you guys are quick, and sure made me feel at home. that’s one thing about the Catholic Church that i LOVE - the sense of BEING HOME! i could go on and on about that one, even in my lonliest of times, but just wanted to thank you all for your kind notes.

since i’m new to this type of forum, i’ll probably have a few dumb technical questions…like: it appears that i can’t reply to indivudual posts, so hopefully you’ll read this one…

take care, family!

in Christ,

tad


#10

quick note:

thanks for the heads up re: the Coming Home Network. our town doesn’ t have EWTN on the cable system here, but i have checked it out on the web before, and have heard Grodi’s (and MANY other awesome radio shows) on our local Catholic radio station (KBVM, Portland). of course, my FAVORITE show is “Catholic Answers Live” from which i have learned a ton over the past 5 years. i listen to it right after The Bible Answerman airs on another station just before CAL. Fun to hear the similarities and contrasts between the shows! :thumbsup:

also, to Fox regarding the question of where i was married: yes, we were married in a protestant church, and it was “sacramental” as far as i know…but i would not even consider an anulment if that was why you were asking :slight_smile:

in Christ,

tad


#11

[quote=jaytadly]hi,

my story in a nutshell: born and raised protestant (Nazarene), surrounded by protestant friends and family, and an anti-Catholic wife, BUT i’ve been studying the faith for the past 6 years…and i think it is TRUE! :slight_smile:

i was in RCIA until my wife said she would leave me (or at least make my life hell!) 2 years ago, but i can’t hardly bear to go to my protestant church anymore, because i - charitably - debate everybody there…including the pastoral staff! please pray that i will have the courage to tell my wife that i gotta do what i believe God wants me to do.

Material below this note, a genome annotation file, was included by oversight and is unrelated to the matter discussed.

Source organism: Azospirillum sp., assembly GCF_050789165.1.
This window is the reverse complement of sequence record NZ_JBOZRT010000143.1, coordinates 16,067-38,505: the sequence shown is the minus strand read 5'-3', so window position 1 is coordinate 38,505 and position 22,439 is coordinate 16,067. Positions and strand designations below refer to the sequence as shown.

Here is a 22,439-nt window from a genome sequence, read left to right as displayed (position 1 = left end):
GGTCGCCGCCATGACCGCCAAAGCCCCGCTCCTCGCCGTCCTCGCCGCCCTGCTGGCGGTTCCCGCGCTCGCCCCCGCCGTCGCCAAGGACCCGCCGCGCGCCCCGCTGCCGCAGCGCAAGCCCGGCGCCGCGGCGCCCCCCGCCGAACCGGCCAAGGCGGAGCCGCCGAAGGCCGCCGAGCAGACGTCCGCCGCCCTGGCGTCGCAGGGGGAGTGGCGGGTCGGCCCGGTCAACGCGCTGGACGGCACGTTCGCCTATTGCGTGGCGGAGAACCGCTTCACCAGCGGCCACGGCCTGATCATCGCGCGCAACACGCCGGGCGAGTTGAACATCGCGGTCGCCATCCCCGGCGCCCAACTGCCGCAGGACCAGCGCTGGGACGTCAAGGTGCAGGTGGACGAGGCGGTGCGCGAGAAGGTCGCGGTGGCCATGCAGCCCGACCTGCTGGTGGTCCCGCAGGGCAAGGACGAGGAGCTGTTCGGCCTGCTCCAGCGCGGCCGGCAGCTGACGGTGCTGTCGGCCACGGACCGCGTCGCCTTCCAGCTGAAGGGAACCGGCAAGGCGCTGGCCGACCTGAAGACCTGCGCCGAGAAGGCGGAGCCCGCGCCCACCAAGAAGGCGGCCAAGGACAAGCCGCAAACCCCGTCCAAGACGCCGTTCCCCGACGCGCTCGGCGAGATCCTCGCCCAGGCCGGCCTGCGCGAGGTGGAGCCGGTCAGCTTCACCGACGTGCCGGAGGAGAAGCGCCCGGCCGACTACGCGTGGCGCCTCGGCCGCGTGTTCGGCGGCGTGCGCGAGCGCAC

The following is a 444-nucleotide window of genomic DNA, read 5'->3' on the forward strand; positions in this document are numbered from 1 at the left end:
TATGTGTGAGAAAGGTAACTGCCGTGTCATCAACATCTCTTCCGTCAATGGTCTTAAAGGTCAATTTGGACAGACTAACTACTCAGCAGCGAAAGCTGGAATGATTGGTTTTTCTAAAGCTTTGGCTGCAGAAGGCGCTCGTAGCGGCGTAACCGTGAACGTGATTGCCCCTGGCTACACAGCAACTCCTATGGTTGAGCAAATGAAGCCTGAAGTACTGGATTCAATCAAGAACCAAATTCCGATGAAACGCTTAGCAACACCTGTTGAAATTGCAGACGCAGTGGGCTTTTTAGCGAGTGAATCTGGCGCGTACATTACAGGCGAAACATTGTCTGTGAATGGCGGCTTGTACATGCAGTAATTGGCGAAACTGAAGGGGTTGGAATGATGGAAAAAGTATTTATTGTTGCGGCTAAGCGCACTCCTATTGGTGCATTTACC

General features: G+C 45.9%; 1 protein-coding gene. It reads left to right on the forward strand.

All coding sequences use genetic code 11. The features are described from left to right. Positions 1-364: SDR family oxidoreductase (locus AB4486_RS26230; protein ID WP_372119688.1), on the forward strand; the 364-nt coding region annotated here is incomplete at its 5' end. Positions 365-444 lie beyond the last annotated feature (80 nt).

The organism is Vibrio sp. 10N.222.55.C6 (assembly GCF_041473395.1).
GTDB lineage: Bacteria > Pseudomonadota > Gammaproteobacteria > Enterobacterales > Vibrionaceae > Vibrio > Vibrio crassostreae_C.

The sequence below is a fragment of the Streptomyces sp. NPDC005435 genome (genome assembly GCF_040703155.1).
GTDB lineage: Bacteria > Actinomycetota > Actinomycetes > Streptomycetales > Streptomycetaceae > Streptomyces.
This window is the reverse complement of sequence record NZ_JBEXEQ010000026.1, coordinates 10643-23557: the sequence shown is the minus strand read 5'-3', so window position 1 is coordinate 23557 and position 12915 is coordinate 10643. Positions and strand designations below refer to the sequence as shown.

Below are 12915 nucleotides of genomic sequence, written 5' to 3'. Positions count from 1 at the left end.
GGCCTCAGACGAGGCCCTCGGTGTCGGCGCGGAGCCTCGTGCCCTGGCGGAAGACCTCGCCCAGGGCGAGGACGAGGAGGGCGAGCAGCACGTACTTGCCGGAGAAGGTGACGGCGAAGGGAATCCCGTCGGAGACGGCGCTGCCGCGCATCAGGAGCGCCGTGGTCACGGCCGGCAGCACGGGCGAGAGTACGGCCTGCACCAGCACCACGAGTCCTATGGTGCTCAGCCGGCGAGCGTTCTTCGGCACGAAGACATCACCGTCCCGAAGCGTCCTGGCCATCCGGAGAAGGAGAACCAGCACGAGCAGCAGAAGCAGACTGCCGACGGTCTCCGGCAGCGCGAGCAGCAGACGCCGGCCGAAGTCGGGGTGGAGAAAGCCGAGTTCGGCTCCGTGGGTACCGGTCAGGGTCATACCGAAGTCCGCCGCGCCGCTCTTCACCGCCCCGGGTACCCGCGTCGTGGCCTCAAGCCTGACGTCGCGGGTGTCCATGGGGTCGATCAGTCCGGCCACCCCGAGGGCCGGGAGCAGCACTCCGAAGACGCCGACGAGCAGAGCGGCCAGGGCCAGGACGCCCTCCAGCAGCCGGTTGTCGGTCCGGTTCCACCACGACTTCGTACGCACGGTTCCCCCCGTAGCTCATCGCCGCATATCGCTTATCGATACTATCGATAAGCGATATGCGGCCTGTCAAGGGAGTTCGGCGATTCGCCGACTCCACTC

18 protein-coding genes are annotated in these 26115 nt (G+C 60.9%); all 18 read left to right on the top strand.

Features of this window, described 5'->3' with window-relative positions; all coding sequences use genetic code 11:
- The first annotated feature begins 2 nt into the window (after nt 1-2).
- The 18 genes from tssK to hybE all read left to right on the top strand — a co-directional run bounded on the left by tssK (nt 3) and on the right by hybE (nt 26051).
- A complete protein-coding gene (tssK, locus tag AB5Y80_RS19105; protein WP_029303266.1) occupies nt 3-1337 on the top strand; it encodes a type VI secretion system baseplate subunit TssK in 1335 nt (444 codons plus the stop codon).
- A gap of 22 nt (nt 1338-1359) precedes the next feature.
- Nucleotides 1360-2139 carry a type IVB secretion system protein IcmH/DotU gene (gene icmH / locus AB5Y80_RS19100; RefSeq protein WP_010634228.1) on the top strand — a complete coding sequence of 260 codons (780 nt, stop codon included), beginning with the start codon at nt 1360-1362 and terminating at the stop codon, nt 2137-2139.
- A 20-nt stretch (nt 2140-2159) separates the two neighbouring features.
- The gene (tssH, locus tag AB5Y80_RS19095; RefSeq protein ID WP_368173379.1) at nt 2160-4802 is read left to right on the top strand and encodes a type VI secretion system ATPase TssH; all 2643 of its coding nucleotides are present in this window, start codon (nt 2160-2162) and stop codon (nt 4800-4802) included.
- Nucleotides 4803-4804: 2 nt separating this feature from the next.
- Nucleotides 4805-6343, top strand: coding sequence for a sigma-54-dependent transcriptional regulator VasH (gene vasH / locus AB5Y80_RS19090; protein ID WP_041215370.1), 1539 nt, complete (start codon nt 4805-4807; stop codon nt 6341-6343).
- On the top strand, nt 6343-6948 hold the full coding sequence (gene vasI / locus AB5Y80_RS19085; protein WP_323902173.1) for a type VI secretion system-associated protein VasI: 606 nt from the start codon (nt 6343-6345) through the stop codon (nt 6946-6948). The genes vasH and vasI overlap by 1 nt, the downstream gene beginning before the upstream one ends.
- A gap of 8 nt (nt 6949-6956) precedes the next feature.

thank you

in Christ,

tad
[/quote]

Prayers sent.

How long has your wife known about this? What is her main hang up? (I assume that you two have discussed this at length…?)

It may take a while for your wife, or she may never come around, but always strive towards faithfulness to Christ.

(Read 1 Cor. 7:10-16)

10 To the married I give charge, not I but the Lord, that the wife should not separate from her husband 11 (but if she does, let her remain single or else be reconciled to her husband) --and that the husband should not divorce his wife. 12 To the rest I say, not the Lord, that if any brother has a wife who is an unbeliever, and she consents to live with him, he should not divorce her. 13 If any woman has a husband who is an unbeliever, and he consents to live with her, she should not divorce him. 14 For the unbelieving husband is consecrated through his wife, and the unbelieving wife is consecrated through her husband. Otherwise, your children would be unclean, but as it is they are holy. 15 But if the unbelieving partner desires to separate, let it be so; in such a case the brother or sister is not bound. For God has called us to peace. 16 Wife, how do you know whether you will save your husband? Husband, how do you know whether you will save your wife?


#12

…we were married in a protestant church, and it was “sacramental” as far as i know…but i would not even consider an anulment if that was why you were asking

in Christ,

tad

If you were both Protestants then the Church considers your marriage valid. If at some time in the future your wife enters the Church, too, you can always renew your vows if you want to, but I don’t think you would have to have it convalidated. But, to be sure you can always ask your priest.


#13

Wow, that’s a tough journey you’re on! And I’m happy for you, that you have finally found the one, holy, catholic, and apostolic church! I hope things will get better between your wife soon. In the meantime, let’s storm the heavens with prayers!:wink:


#14

I could be wrong on this, and especially since I do not know your situation with any personal knowledge, then please feel free to disregard my thought. But I somehow do not think that your wife is going to leave you if you become a Roman Catholic.